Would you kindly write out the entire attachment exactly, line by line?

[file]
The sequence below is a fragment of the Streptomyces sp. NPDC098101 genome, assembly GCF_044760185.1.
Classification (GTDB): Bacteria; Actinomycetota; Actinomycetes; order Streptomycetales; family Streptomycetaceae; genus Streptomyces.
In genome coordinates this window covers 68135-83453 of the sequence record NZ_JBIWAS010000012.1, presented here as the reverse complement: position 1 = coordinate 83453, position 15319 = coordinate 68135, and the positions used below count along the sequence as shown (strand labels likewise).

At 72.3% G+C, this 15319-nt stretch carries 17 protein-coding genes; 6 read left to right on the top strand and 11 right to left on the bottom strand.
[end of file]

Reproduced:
The sequence below is a fragment of the Streptomyces sp. NPDC098101 genome, assembly GCF_044760185.1.
Classification (GTDB): Bacteria; Actinomycetota; Actinomycetes; order Streptomycetales; family Streptomycetaceae; genus Streptomyces.
In genome coordinates this window covers 68135-83453 of the sequence record NZ_JBIWAS010000012.1, presented here as the reverse complement: position 1 = coordinate 83453, position 15319 = coordinate 68135, and the positions used below count along the sequence as shown (strand labels likewise).

At 72.3% G+C, this 15319-nt stretch carries 17 protein-coding genes; 6 read left to right on the top strand and 11 right to left on the bottom strand.